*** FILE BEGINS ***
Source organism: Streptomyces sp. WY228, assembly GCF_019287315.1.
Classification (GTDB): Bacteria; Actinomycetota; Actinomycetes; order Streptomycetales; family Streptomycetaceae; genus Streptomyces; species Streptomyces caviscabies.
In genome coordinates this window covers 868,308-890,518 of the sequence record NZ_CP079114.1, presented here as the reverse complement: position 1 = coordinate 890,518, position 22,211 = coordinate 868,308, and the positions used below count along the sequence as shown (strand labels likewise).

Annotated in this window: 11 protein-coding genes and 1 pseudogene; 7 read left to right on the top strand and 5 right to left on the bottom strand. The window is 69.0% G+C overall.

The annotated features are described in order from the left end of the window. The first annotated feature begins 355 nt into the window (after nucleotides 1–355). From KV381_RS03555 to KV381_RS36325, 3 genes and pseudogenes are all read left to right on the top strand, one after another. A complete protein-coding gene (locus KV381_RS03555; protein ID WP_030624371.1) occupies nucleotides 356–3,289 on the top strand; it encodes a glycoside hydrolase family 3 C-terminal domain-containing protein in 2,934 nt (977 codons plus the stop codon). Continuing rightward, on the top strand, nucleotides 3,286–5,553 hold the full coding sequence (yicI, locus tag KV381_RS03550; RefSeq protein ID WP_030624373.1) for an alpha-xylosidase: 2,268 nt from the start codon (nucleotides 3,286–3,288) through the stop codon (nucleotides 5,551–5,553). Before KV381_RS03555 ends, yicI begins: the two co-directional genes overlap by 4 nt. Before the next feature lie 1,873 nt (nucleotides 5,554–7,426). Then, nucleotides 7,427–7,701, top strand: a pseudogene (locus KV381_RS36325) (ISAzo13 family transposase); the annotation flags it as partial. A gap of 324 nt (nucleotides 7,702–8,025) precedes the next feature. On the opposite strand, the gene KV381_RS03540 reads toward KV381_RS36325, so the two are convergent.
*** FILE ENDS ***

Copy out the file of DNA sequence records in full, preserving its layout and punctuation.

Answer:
Source organism: Streptomyces sp. WY228, assembly GCF_019287315.1.
Classification (GTDB): Bacteria; Actinomycetota; Actinomycetes; order Streptomycetales; family Streptomycetaceae; genus Streptomyces; species Streptomyces caviscabies.
In genome coordinates this window covers 868,308-890,518 of the sequence record NZ_CP079114.1, presented here as the reverse complement: position 1 = coordinate 890,518, position 22,211 = coordinate 868,308, and the positions used below count along the sequence as shown (strand labels likewise).

Annotated in this window: 11 protein-coding genes and 1 pseudogene; 7 read left to right on the top strand and 5 right to left on the bottom strand. The window is 69.0% G+C overall.

The annotated features are described in order from the left end of the window. The first annotated feature begins 355 nt into the window (after nucleotides 1–355). From KV381_RS03555 to KV381_RS36325, 3 genes and pseudogenes are all read left to right on the top strand, one after another. A complete protein-coding gene (locus KV381_RS03555; protein ID WP_030624371.1) occupies nucleotides 356–3,289 on the top strand; it encodes a glycoside hydrolase family 3 C-terminal domain-containing protein in 2,934 nt (977 codons plus the stop codon). Continuing rightward, on the top strand, nucleotides 3,286–5,553 hold the full coding sequence (yicI, locus tag KV381_RS03550; RefSeq protein ID WP_030624373.1) for an alpha-xylosidase: 2,268 nt from the start codon (nucleotides 3,286–3,288) through the stop codon (nucleotides 5,551–5,553). Before KV381_RS03555 ends, yicI begins: the two co-directional genes overlap by 4 nt. Before the next feature lie 1,873 nt (nucleotides 5,554–7,426). Then, nucleotides 7,427–7,701, top strand: a pseudogene (locus KV381_RS36325) (ISAzo13 family transposase); the annotation flags it as partial. A gap of 324 nt (nucleotides 7,702–8,025) precedes the next feature. On the opposite strand, the gene KV381_RS03540 reads toward KV381_RS36325, so the two are convergent.